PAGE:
Delta Air Lines posted its first quarterly profit since the coronavirus pandemic Wednesday, propelled by improving travel demand and an infusion of federal funds for airline workers.
The big US carrier said domestic leisure voyages had recovered to pre-pandemic levels, while corporate travel volumes have begun to come back, doubling from 20 percent recovered in March to 40 percent recovered in June.
"Domestic leisure travel is fully recovered to 2019 levels and there are encouraging signs of improvement in business and international travel," said Delta Chief Executive Ed Bastian.
"With the recovery picking up steam, we are making investments to support our industry-leading operation."
Delta reported a profit of $652 million for the quarter, compared with a loss of $5.7 billion in the year-ago period. Results in the 2021 period were boosted by $1.5 billion in federal payroll support funds approved by Congress.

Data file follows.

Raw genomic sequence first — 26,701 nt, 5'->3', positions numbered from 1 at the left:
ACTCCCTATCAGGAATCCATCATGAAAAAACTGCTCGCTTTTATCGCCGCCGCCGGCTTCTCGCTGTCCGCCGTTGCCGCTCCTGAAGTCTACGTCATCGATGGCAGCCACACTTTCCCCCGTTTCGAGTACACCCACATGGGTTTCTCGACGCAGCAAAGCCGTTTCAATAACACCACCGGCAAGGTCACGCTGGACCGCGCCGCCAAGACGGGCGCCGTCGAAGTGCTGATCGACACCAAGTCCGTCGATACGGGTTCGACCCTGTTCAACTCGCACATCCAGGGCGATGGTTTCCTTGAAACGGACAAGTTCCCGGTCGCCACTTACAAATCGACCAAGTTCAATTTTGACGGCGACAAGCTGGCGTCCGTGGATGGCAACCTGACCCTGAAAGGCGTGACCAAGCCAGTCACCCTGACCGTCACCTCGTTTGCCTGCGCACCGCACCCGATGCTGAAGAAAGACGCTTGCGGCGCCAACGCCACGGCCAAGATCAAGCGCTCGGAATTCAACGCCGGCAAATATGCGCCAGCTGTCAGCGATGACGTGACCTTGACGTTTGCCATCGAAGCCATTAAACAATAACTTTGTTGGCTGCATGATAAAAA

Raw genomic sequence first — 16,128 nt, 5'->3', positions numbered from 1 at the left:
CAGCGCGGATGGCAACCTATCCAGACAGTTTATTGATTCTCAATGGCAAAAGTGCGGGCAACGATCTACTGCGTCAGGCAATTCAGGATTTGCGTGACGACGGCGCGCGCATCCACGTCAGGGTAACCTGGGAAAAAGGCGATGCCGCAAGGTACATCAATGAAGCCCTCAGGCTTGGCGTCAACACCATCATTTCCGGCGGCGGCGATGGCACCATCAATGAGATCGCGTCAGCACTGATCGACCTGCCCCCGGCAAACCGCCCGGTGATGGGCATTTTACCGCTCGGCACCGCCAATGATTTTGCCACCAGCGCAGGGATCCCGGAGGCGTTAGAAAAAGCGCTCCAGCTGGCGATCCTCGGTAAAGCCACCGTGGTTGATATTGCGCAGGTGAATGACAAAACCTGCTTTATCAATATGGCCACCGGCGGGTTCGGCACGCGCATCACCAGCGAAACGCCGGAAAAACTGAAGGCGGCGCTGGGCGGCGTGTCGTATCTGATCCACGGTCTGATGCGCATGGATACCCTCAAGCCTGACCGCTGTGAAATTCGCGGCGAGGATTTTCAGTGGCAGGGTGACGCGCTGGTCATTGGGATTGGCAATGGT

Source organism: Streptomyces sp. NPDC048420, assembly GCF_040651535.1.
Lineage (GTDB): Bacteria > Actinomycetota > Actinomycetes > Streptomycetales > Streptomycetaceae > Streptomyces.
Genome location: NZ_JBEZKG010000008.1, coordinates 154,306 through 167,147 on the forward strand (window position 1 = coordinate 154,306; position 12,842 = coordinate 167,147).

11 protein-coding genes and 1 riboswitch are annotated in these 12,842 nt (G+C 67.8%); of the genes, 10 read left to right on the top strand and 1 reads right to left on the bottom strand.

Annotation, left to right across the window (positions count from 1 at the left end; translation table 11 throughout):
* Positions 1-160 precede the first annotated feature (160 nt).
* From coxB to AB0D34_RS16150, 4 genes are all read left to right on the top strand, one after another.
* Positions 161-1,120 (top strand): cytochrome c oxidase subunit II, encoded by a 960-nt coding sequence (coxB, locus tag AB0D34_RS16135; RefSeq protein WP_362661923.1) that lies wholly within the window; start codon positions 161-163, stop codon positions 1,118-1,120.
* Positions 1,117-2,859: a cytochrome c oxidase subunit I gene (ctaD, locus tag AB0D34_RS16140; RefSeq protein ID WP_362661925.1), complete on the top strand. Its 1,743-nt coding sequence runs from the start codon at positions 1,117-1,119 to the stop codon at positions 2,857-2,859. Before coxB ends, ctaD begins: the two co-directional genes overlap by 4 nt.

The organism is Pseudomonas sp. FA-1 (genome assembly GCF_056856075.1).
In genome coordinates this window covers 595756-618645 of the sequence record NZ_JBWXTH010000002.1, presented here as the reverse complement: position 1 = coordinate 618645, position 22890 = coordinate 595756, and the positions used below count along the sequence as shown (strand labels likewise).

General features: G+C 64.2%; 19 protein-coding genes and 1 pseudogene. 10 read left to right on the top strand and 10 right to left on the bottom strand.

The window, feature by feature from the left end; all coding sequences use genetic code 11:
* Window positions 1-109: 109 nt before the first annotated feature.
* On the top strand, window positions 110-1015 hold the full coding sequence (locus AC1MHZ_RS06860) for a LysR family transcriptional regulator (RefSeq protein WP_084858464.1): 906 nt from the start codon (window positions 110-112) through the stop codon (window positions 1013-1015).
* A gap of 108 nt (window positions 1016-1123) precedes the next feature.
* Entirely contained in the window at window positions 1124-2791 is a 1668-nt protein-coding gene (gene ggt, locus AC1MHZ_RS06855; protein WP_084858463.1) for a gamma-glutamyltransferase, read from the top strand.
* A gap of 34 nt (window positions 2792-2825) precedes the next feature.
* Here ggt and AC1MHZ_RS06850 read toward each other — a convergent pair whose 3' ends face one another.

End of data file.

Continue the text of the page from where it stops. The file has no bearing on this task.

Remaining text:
Revenues were $7.1 billion, more than four times the level in the year-ago period, but down 43 percent from the 2019 quarter.
Coming into Wednesday's report, Delta had suffered five straight quarterly losses during an historically brutal industry downturn in consumer travel due to Covid-19.
But the increase in bookings has enabled carriers to at last become cashflow positive again. Demand outpaced Delta's forecasts on some key benchmarks in the second quarter, although business and international travel remain far below pre-pandemic levels.
Shares rose 1.7 percent to $42.03 in pre-market trading.